Daily Dose

Lot of news today, with the hurricane and all. Seems like everybody wants to get in on the action. And while the drama continues on the coast, don't forget the drama that's continuing in Raleigh, where the honorables have already racked up $150,000 in overtime for their extended "short session."

SHORT SESSION – DAY 51; Overtime 3 $150,000
NC lawmakers scaling back for July 4, budget talks (AP) — The North Carolina General Assembly is scaling back its regular business schedule due to the July 4 holiday and the ongoing budget talks.

Much more below the fold.

Hurricane Arthur forms in the Atlantic (AP) — Arthur strengthened to a hurricane early Thursday and threatened to give North Carolina a glancing blow on Independence Day, prompting the governor to warn vacationers along the coast not to risk their safety
Arthur Strengthens into Hurricane (TWCN-TV) -- The National Hurricane Center has posted a Hurricane Warning for Dare, Hyde, Craven, Pamlico, Carteret and Onslow Counties and Tropical Storm Warnings for other portions of the NC coast including Washington, Beaufort, Jones and Tyrrell.

Ahead of July 4th, East Coast eyes tropical storm (AP) — As one of the year's busiest travel weekends approaches, so does another visitor: Tropical Storm Arthur, expected to grow into a hurricane by the Fourth of July and hit most harshly at North Carolina's Outer Banks, a popular getaway spot of thin barrier islands along the shore.

Arthur expected to gain strength, hit Outer Banks harshly (AP) -- Mandatory evacuation issued for Outer Banks as the tropical storm approaches North Carolina.

Outer Banks residents prepare as Arthur upgraded to hurricane (Norfolk Virginian-Pilot) -- 5:02 AM - A hurricane warning was extended north from Duck to the North Carolina border with Virginia. It includes Surf City, Pamlico Sound and Eastern Albemarle Sound.

Dare County evacuations of Hatteras island (AP) -- A mandatory evacuation order has taken effect for Hatteras island as Hurricane Arthur approaches North Carolina's Outer Banks.

Beaufort County braces for Arthur (Washington Daily News) -- As the first named storm of the season barrels up the coastline, a hurricane warning has been issued for Beaufort County.

North Carolina: Storm heads toward Outer Banks (Washington Post) -- Officials have ordered a mandatory evacuation of a fragile barrier island along North Carolina’s Outer Banks.

Arthur Reaches Hurricane Strength (Wall Street Journal) -- Arthur has strengthened to a hurricane in the Atlantic, where it threatens to deliver North Carolina a glancing blow on Independence Day.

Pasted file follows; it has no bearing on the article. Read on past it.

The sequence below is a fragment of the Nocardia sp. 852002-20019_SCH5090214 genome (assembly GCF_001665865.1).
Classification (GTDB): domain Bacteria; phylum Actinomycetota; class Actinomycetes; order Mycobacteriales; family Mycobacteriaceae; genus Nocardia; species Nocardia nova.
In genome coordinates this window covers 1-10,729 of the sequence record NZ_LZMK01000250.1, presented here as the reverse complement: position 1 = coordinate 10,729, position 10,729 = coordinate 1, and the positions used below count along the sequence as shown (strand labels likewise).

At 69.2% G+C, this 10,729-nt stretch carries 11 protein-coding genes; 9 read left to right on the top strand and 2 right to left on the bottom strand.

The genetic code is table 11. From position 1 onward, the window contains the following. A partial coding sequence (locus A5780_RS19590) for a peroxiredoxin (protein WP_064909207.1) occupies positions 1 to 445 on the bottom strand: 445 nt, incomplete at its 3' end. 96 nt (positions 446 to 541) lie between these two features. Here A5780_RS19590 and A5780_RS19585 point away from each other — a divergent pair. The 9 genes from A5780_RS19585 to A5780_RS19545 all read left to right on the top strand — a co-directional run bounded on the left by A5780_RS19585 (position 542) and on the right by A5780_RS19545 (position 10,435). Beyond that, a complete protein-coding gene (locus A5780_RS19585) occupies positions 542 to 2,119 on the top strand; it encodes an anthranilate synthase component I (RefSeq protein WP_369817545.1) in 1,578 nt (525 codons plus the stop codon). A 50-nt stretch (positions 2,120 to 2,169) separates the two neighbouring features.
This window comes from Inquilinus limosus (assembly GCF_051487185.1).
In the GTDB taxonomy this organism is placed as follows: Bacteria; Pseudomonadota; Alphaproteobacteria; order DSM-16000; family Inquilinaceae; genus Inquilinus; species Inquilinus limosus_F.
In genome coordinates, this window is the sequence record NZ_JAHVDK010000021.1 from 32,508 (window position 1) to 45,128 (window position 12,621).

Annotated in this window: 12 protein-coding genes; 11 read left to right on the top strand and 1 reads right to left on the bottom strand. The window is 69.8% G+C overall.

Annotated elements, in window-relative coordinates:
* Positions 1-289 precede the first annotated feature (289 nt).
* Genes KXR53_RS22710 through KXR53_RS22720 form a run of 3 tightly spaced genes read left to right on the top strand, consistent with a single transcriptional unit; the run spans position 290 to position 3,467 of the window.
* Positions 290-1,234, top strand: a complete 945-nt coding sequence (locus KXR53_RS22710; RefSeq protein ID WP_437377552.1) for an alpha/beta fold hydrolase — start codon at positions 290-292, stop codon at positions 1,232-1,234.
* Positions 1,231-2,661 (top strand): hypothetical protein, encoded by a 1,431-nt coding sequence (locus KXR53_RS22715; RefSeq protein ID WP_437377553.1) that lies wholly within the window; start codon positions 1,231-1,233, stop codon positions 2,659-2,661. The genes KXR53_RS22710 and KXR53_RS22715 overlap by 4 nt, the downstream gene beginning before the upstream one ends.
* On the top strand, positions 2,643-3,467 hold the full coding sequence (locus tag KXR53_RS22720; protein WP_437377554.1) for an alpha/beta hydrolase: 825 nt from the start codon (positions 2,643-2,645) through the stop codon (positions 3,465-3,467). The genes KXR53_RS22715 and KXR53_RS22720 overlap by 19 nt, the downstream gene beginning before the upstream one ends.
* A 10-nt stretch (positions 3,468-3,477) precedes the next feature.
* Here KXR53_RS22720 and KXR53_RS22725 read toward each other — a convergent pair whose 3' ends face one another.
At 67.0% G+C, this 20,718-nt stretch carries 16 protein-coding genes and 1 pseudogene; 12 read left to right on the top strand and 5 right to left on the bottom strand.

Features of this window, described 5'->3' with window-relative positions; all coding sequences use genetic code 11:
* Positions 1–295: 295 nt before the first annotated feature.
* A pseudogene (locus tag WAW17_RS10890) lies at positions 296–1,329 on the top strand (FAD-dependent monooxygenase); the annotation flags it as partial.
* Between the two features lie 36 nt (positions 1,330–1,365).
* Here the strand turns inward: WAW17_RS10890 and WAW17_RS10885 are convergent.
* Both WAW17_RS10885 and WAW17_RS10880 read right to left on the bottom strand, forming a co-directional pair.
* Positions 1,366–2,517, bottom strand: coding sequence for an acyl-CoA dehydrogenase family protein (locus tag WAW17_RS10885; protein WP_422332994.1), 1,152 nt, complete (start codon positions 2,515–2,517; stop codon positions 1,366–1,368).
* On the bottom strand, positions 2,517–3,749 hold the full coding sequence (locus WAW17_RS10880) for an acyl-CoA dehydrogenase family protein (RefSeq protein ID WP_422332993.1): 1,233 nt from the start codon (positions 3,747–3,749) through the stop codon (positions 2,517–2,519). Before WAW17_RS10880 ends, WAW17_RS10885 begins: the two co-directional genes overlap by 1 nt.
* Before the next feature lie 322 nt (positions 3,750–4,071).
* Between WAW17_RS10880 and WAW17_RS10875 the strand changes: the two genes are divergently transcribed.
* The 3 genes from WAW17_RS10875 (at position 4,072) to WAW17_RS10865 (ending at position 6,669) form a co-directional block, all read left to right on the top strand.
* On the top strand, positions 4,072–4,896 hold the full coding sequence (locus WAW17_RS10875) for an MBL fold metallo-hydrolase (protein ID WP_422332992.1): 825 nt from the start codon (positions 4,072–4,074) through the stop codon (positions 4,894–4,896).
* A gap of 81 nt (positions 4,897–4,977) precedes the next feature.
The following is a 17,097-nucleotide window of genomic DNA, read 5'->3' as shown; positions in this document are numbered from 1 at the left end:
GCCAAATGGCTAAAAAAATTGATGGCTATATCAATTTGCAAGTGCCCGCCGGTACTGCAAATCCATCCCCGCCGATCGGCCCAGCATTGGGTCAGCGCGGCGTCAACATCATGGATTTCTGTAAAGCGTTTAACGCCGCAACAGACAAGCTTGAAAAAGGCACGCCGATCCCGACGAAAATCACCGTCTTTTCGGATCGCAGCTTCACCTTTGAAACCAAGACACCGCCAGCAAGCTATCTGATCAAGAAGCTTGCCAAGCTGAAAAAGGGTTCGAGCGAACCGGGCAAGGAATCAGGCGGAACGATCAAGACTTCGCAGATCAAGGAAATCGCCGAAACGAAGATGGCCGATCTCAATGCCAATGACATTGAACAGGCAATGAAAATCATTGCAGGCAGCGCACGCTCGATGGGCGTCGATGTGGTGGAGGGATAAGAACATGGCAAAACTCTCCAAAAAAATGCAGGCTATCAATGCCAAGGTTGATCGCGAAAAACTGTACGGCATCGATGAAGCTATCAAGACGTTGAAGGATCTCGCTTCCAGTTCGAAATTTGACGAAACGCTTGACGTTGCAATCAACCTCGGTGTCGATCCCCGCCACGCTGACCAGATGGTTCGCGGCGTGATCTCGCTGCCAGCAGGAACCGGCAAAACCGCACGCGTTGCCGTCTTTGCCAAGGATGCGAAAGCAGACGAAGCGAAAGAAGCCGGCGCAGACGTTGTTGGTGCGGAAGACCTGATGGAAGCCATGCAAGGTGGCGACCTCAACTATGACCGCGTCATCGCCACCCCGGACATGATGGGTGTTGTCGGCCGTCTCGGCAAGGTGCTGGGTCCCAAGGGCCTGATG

NC price-gouging law in effect as Arthur nears (AP) — North Carolina Attorney General Roy Cooper is notifying businesses and consumers that the state's price gouging law is now in effect along the coast because a state of emergency has been declared because of Tropical Storm Arthur.

NC attorney general has advice for vacationers (AP) -- With Tropical Storm Arthur approaching, consumers planning a vacation on the North Carolina coast are advised to know their rights if they've rented a house or reserved a hotel room. Attorney General Roy Cooper says people should check with their hotel or rental agency to know what to expect if they need to evacuate or cannot reach their destination. Cooper says if consumers are unable to reach their vacation rental property, contact the rental agency or landlord. He said any refund would depend upon the specific situation, such as whether alternate routes are open. Many consumers have booked hotel rooms for the Fourth of July weekend. He said if consumers are concerned that they may not be able to keep their reservation due to severe weather, contact the hotel immediately. North Carolina's Vacation Rental Act protects consumers who rent a vacation property for fewer than 90 days. Under the law, the landlord must give you a written rental agreement that spells out your rights and obligations as a tenant, the rights and obligations of the landlord and/or broker, and the details of what you'll pay.

Some State Parks Closing As Tropical Storm Arthur Advances Toward N.C. Coast (N.C. Political News) -- Some state parks in coastal North Carolina will close as Tropical Storm Arthur advances toward the state, and access to other parks and facilities could be interrupted on short notice as the storm moves north along the coast, according to the N.C. Division of Parks and Recreation.

Tropical Storm Arthur snuffs out Carolina Beach, Surf City fireworks (Wilmington Star-News) -- Here's a list of activities and cancellations declared so far.